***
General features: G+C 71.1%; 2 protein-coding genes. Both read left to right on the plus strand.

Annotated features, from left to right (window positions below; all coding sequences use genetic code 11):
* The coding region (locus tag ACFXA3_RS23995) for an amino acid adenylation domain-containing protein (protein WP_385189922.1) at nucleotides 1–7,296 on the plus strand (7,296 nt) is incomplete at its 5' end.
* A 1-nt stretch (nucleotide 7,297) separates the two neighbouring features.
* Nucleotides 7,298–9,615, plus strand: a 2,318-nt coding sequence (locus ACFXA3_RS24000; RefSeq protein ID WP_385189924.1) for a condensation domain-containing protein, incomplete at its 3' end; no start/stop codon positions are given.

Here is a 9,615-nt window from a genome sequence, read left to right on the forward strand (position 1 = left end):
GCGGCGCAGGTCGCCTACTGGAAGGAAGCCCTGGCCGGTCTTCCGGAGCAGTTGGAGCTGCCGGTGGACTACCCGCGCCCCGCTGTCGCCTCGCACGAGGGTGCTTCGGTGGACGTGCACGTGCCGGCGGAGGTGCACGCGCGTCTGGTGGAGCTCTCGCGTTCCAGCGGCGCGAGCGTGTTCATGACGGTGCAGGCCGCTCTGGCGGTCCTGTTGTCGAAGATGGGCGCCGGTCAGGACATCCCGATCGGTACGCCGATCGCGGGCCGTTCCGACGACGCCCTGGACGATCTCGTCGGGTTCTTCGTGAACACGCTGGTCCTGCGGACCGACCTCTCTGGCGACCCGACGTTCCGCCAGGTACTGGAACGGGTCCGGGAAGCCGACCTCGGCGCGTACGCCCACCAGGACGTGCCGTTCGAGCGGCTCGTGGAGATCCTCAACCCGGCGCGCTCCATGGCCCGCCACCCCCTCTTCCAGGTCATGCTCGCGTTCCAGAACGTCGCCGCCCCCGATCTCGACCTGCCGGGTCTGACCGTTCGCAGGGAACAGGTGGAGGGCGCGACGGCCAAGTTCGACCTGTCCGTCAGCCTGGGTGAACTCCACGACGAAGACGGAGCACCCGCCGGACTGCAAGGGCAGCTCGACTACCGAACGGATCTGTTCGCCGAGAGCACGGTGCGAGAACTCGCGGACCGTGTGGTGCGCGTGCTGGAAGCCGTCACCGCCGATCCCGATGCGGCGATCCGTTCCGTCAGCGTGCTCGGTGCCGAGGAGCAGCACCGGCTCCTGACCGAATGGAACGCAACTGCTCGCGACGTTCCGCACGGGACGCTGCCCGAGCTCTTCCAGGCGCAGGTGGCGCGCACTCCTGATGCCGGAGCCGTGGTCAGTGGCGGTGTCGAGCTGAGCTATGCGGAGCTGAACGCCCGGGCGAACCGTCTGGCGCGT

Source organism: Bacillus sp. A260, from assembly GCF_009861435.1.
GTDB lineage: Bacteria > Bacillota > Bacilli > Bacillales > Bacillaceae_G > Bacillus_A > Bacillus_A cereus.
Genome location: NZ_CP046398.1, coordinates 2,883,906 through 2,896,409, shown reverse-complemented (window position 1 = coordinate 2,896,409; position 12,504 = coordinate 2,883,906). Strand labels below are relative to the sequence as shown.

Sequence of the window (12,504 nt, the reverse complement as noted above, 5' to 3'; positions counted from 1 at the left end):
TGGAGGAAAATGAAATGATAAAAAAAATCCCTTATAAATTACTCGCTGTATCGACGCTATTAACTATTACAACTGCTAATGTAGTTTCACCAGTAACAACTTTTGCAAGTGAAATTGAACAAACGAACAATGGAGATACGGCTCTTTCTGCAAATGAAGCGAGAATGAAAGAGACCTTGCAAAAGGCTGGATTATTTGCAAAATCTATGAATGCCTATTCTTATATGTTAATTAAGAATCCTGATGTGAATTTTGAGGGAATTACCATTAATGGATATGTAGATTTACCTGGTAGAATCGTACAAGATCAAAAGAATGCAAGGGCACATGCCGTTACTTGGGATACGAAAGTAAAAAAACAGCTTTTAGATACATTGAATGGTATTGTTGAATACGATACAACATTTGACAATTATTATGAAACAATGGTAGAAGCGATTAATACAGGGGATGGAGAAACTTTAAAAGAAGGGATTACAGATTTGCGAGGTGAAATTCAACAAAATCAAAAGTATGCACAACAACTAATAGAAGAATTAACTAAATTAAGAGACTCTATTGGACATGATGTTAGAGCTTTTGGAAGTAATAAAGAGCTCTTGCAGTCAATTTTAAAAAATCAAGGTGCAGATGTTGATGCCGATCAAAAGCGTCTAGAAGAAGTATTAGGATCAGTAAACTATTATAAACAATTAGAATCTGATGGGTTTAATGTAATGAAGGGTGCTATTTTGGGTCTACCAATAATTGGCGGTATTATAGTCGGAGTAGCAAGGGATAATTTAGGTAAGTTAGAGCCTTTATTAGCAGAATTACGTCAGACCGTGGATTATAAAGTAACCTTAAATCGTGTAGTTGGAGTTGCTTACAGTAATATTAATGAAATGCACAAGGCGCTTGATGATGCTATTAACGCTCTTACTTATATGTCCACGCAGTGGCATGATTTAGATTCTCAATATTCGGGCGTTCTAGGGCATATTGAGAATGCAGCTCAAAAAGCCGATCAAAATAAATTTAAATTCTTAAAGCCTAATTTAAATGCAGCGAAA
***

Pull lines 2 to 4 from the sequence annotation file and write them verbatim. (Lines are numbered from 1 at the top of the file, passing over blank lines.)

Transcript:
Annotated features, from left to right (window positions below; all coding sequences use genetic code 11):
* The coding region (locus tag ACFXA3_RS23995) for an amino acid adenylation domain-containing protein (protein WP_385189922.1) at nucleotides 1–7,296 on the plus strand (7,296 nt) is incomplete at its 5' end.
* A 1-nt stretch (nucleotide 7,297) separates the two neighbouring features.